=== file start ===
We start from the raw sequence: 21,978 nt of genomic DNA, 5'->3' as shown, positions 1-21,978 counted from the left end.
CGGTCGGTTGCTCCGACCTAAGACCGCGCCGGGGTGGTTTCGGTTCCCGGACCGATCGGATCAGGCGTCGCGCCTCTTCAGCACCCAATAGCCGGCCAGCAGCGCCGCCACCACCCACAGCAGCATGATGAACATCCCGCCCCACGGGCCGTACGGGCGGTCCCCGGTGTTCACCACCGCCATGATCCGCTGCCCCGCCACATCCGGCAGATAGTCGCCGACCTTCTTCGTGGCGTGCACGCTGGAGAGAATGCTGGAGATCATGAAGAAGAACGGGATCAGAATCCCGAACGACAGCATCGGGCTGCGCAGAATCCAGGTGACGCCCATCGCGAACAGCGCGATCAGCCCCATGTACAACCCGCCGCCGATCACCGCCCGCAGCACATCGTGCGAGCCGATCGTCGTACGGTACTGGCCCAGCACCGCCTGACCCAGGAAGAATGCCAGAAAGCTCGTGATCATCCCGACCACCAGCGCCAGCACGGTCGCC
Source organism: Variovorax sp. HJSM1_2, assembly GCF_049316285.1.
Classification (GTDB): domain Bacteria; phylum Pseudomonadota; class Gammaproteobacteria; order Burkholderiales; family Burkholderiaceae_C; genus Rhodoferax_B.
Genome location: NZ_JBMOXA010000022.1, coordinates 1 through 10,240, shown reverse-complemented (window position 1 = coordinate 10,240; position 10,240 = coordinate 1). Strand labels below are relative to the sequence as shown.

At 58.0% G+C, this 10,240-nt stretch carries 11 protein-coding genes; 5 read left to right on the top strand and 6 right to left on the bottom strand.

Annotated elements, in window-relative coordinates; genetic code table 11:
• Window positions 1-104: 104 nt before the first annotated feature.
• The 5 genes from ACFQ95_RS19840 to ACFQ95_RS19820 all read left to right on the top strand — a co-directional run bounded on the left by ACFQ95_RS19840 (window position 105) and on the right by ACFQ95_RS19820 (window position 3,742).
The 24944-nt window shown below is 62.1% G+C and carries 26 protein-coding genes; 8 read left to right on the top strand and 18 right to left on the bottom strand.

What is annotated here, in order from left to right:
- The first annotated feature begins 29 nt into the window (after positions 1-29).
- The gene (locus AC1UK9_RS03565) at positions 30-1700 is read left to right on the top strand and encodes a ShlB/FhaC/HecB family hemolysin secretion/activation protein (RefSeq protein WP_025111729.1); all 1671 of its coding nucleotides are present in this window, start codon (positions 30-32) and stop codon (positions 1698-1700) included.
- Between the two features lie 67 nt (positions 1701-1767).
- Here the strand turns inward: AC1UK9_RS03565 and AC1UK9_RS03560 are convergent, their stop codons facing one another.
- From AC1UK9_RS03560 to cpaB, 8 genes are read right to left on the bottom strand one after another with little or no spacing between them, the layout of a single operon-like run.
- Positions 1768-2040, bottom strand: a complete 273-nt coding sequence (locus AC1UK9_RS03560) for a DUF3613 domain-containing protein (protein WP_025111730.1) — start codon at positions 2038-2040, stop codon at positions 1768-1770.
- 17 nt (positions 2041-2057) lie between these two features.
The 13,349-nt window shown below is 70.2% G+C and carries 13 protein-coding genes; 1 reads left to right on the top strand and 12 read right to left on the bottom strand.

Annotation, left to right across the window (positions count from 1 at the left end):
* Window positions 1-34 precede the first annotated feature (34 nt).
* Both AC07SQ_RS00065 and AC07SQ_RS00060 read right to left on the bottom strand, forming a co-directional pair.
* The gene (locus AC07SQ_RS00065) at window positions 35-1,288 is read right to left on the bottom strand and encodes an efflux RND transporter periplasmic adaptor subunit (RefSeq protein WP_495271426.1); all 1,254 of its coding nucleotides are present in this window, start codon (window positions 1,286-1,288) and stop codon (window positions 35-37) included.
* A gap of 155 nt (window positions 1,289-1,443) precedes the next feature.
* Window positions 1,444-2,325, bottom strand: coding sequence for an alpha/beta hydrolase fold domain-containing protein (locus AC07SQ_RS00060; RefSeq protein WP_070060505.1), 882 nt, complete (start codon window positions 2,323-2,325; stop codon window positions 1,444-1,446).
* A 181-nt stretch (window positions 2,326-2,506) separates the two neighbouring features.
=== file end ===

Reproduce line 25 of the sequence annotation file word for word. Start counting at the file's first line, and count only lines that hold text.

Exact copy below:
* Window positions 1,444-2,325, bottom strand: coding sequence for an alpha/beta hydrolase fold domain-containing protein (locus AC07SQ_RS00060; RefSeq protein WP_070060505.1), 882 nt, complete (start codon window positions 2,323-2,325; stop codon window positions 1,444-1,446).